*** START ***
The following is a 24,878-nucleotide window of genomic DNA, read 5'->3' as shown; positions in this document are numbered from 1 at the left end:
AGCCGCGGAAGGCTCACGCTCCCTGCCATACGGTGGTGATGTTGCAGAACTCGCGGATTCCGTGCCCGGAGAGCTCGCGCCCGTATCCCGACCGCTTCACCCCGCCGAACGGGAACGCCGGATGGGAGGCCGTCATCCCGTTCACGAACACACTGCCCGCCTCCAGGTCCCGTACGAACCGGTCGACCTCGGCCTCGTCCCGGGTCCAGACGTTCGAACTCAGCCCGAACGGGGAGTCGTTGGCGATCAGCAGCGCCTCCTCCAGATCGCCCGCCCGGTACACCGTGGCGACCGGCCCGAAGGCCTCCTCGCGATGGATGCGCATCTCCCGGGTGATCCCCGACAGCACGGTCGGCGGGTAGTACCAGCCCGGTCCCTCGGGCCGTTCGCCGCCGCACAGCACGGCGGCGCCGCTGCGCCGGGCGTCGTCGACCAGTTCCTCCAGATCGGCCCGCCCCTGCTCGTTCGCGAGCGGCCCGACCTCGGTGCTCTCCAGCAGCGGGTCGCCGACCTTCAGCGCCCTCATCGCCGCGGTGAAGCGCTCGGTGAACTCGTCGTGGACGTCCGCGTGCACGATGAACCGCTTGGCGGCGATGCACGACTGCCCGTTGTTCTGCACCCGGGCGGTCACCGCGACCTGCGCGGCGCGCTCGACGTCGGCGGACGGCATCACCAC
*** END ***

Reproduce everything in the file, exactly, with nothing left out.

The following is a 24,878-nucleotide window of genomic DNA, read 5'->3' as shown; positions in this document are numbered from 1 at the left end:
AGCCGCGGAAGGCTCACGCTCCCTGCCATACGGTGGTGATGTTGCAGAACTCGCGGATTCCGTGCCCGGAGAGCTCGCGCCCGTATCCCGACCGCTTCACCCCGCCGAACGGGAACGCCGGATGGGAGGCCGTCATCCCGTTCACGAACACACTGCCCGCCTCCAGGTCCCGTACGAACCGGTCGACCTCGGCCTCGTCCCGGGTCCAGACGTTCGAACTCAGCCCGAACGGGGAGTCGTTGGCGATCAGCAGCGCCTCCTCCAGATCGCCCGCCCGGTACACCGTGGCGACCGGCCCGAAGGCCTCCTCGCGATGGATGCGCATCTCCCGGGTGATCCCCGACAGCACGGTCGGCGGGTAGTACCAGCCCGGTCCCTCGGGCCGTTCGCCGCCGCACAGCACGGCGGCGCCGCTGCGCCGGGCGTCGTCGACCAGTTCCTCCAGATCGGCCCGCCCCTGCTCGTTCGCGAGCGGCCCGACCTCGGTGCTCTCCAGCAGCGGGTCGCCGACCTTCAGCGCCCTCATCGCCGCGGTGAAGCGCTCGGTGAACTCGTCGTGGACGTCCGCGTGCACGATGAACCGCTTGGCGGCGATGCACGACTGCCCGTTGTTCTGCACCCGGGCGGTCACCGCGACCTGCGCGGCGCGCTCGACGTCGGCGGACGGCATCACCAC